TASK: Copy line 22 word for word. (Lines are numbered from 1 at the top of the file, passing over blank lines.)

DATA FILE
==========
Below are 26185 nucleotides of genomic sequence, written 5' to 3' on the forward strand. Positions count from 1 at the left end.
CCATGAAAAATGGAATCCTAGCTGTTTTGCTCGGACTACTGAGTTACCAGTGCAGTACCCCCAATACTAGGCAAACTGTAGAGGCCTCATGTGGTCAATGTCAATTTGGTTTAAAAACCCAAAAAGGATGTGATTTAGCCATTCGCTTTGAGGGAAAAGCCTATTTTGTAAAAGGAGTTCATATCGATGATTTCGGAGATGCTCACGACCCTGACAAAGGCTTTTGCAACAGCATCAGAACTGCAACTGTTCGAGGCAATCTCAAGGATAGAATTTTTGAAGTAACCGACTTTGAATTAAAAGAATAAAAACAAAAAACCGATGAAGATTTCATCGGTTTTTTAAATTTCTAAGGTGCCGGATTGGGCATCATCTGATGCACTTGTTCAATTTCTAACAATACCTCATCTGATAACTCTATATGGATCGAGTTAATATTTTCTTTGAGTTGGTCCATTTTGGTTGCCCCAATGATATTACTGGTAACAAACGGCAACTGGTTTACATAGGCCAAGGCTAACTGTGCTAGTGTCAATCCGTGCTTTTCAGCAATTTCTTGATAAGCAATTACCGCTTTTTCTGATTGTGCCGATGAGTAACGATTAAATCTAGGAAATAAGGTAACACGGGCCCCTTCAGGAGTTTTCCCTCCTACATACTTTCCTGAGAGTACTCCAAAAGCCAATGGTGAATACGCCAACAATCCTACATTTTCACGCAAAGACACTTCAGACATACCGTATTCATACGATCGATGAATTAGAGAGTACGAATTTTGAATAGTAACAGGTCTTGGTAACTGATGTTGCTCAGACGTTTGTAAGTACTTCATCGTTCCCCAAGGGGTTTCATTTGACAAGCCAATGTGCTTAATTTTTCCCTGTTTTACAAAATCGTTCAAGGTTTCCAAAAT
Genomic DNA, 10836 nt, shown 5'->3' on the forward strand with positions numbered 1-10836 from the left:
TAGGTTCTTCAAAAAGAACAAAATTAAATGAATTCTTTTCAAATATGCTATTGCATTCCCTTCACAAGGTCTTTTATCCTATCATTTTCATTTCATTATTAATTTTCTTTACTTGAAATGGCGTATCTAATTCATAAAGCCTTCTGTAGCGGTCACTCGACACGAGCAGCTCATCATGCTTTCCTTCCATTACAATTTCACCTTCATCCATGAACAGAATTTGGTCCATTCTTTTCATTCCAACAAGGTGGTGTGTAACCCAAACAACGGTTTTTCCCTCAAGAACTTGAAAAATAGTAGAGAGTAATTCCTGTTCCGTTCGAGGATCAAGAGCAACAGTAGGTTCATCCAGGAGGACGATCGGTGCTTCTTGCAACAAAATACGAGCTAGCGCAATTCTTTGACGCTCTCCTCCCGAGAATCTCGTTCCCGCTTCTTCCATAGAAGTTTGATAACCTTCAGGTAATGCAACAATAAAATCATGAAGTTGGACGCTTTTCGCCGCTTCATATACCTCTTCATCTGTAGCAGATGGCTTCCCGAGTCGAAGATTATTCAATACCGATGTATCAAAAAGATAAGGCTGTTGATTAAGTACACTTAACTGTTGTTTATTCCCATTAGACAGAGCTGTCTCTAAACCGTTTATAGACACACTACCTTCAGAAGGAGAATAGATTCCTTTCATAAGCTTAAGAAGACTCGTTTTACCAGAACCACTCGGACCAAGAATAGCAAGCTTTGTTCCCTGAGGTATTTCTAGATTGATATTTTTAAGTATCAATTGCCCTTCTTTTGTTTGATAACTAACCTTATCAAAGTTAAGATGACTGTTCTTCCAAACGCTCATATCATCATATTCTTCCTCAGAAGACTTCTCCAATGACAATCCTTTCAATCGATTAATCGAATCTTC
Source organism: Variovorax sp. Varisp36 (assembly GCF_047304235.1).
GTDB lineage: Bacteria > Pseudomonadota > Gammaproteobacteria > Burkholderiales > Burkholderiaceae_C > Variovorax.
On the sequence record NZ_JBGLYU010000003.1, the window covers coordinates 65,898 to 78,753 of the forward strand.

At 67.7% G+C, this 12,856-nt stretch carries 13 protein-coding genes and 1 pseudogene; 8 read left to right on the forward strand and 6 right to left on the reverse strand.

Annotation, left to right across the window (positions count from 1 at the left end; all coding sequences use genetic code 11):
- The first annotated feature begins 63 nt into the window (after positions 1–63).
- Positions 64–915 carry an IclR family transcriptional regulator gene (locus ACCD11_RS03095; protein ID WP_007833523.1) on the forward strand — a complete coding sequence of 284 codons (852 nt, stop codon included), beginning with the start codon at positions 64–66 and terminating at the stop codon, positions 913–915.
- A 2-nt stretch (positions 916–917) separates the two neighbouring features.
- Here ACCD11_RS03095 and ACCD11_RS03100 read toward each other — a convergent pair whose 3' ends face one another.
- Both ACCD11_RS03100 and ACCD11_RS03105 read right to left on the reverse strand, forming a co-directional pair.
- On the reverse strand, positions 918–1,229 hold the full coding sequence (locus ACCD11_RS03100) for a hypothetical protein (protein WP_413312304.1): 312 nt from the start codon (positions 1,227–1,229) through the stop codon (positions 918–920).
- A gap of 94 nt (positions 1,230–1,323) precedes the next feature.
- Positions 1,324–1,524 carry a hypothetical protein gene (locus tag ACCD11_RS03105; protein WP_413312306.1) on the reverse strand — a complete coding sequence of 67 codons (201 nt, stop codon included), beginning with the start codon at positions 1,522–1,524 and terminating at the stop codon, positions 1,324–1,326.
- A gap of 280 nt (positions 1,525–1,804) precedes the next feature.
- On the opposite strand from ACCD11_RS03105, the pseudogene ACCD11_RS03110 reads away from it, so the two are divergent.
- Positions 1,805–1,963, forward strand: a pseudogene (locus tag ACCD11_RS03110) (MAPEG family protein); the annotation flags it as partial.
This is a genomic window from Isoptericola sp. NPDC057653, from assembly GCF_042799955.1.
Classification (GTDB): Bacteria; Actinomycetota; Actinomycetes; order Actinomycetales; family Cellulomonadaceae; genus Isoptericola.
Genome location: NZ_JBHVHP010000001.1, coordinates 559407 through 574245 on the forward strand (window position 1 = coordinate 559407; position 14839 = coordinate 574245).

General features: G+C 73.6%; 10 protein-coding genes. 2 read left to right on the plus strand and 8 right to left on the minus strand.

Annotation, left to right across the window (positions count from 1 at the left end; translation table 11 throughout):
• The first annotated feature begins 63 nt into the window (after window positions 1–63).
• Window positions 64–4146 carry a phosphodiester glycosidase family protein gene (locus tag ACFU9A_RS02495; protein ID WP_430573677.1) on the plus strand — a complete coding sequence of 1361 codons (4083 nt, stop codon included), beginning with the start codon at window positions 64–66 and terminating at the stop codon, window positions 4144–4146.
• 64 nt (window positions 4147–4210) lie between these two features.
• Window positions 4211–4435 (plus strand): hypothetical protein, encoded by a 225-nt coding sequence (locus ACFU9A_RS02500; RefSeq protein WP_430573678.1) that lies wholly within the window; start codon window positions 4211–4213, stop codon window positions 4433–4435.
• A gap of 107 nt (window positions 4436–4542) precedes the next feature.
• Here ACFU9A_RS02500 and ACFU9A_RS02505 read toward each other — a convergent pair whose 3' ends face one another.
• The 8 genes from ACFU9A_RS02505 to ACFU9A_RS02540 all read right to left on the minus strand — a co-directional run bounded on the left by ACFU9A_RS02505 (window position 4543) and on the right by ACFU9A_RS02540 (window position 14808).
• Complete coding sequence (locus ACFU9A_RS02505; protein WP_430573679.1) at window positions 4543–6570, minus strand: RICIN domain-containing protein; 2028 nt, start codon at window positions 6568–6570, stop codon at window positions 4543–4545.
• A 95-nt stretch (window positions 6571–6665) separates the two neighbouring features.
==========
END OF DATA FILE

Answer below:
Classification (GTDB): Bacteria; Actinomycetota; Actinomycetes; order Actinomycetales; family Cellulomonadaceae; genus Isoptericola.